Let’s get one thing straight: just because Hearts have the least-proven squad in the Scottish Premiership does not mean they should automatically be considered as cannon fodder.
There remains a chance that Gary Locke’s severely hampered squad will find the restraints placed on them just too much to overcome, but it is far too early to tell exactly how they will fare. For all we know, they could yet end up in the top six, as fanciful as that may seem. The point is, football is not played on paper; it is hostage to the most illogical quirks. So, anyone who expected Hibs to rock up at Tynecastle and swat Hearts aside just because they have the more established players was guilty of naivety.
For all the adversity facing Hearts, whichever team the fired-up Tynecastle club was to host first this season was always facing a thankless task in the face of a siege mentality. It just so happened that Pat Fenlon’s beleaguered Hibs were the first visitors to a venue which has been bubbling over with defiance and determination this summer. As it transpired, the Hearts players pumped out their chests and fought like warriors, and did just enough to get the better of their city rivals.
Sunday’s victory could yet prove a false dawn in their battle against the drop, but given how well they held their nerve in such a big game, the smart money is on them at least giving a few rivals cause to look over their shoulders.
Their defence was magnificent, their holding midfielders were busy and their striker scored. If the creative three of Jason Holt, Jamie Walker and David Smith can spark into life, then Hearts will have the makings of a competitive Premiership team.
As for Hibs, the fact they were the first side to lose to Hearts has merely served to exacerbate the grim predicament of the seemingly-doomed Pat Fenlon. Yet, if all the hyperbole is removed, the Hibs manager is not a million miles from having a team capable of challenging for a top-six place.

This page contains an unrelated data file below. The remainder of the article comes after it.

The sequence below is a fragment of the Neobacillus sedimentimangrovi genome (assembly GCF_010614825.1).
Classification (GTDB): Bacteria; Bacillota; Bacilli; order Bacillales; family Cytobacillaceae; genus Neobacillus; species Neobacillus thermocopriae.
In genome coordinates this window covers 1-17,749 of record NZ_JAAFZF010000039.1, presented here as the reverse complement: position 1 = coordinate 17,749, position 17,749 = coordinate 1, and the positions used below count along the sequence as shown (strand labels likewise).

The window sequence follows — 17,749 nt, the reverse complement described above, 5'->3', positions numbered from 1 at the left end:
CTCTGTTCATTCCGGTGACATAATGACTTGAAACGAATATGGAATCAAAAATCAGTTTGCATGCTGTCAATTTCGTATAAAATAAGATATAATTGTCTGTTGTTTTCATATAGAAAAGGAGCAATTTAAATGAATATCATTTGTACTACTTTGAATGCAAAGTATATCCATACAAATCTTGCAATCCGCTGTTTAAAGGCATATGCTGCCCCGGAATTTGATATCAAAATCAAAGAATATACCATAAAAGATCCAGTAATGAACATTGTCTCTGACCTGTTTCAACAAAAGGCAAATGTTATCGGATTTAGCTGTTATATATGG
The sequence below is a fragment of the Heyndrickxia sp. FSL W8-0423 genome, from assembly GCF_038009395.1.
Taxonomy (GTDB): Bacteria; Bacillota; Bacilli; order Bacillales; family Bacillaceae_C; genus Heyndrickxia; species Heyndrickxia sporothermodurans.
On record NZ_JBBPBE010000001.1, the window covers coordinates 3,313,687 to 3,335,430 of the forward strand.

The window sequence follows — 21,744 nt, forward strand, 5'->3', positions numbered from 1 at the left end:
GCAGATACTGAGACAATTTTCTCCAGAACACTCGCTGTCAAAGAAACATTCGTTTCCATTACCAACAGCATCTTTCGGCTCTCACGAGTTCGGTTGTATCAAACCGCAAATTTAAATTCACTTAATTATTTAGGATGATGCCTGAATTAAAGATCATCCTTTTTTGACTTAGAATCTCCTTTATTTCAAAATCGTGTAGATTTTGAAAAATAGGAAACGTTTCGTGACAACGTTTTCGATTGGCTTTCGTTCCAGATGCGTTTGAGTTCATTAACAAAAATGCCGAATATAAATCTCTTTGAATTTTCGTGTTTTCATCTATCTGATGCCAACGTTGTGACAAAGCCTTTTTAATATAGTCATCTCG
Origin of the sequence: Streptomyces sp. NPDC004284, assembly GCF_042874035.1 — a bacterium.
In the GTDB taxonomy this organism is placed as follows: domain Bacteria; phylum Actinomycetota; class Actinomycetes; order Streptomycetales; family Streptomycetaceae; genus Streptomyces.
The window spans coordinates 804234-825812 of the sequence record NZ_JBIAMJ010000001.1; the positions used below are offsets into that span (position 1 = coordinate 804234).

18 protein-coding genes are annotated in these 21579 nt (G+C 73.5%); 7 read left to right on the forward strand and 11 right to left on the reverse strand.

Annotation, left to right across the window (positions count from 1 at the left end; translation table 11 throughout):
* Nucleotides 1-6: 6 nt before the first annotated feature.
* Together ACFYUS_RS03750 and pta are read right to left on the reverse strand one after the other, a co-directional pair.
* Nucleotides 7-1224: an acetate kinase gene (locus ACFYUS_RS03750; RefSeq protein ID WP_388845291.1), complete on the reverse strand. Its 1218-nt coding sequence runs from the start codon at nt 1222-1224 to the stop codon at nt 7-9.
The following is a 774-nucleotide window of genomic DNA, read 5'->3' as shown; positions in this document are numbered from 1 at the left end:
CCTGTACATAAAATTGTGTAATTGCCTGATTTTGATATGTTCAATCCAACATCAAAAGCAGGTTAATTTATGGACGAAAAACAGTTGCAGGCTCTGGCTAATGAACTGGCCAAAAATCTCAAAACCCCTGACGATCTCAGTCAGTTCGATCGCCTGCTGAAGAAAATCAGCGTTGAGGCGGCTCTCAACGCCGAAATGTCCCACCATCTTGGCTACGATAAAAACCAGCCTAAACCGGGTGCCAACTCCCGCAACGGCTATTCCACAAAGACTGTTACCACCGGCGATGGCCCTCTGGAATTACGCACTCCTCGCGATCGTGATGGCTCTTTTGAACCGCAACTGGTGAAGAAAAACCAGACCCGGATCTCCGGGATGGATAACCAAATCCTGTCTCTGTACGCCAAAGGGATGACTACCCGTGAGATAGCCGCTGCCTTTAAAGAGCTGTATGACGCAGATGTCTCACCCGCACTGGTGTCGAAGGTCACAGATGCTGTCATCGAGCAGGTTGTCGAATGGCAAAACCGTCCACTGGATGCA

Let’s not forget, after years of spiralling downwards since Tony Mowbray left, any top-six finish would represent progress considering Hibs were flirting dangerously close to the First Division when Fenlon replaced Colin Calderwood less than two years ago.
Their biggest problem just now is the lingering negativity from the 7-0 debacle at home to Malmo which reopened old sores in the eyes of the fans and badly affected confidence levels on the eve of a league campaign which they started with two of the toughest games they could have asked for, outwith Celtic. They have competed well in both matches, however. There is no obvious evidence of players downing tools; they are just seriously lacking in belief.
With Michael Nelson drafted in post-Malmo, the defence has rediscovered a sense of stability. They were only undone at Tynecastle by a piece of real quality by Hearts. Their midfield was never overrun and generally created the better openings of the two teams.
Kevin Thomson and Scott Robertson, however, are still feeling their way back to form after their careers nosedived in recent years. These two, like the rest of the team, will benefit once the two new forwards, Rowan Vine and James Collins, find their feet. The strikers have decent pedigree by Scottish top-flight standards and if they can discover their sharpness, the whole complexion of this Hibs team will alter.
It may seem like the end of the world for Hibs and their supporters at present, but it is worth noting that Inverness failed to win any of their opening seven games, yet finished fourth in the SPL last season. Likewise, when St Johnstone won only two points from their first five games of last term, Steve Lomas was coming under serious pressure, but less was made of it because Saints are not deemed as big a club as Hibs. In the end, the Perth side finished third and Lomas earned a move to the Championship. If Fenlon can somehow ride out the storm, one positive result could alter everything.
It wasn’t long ago that, from starting last season as one of the favourites for relegation, Fenlon suddenly had Hibs topping the SPL with a squad weaker overall than the current one. Hibs have also reached two Scottish Cup finals in succession under his charge.
Despite the current negative perception, created largely by the 2012 Scottish Cup final and the Malmo debacle, Fenlon’s record showed progress in his only full season in charge so far. He can only really be judged accurately if allowed the current season to improve on last season’s comfortable seventh-place finish.
Having said all that, the fact he has now presided over the three results – Malmo and two derbies - which have given Hearts fans their most gleeful moments of the last 15 months does little to aid his hope of being granted much longer at the tiller.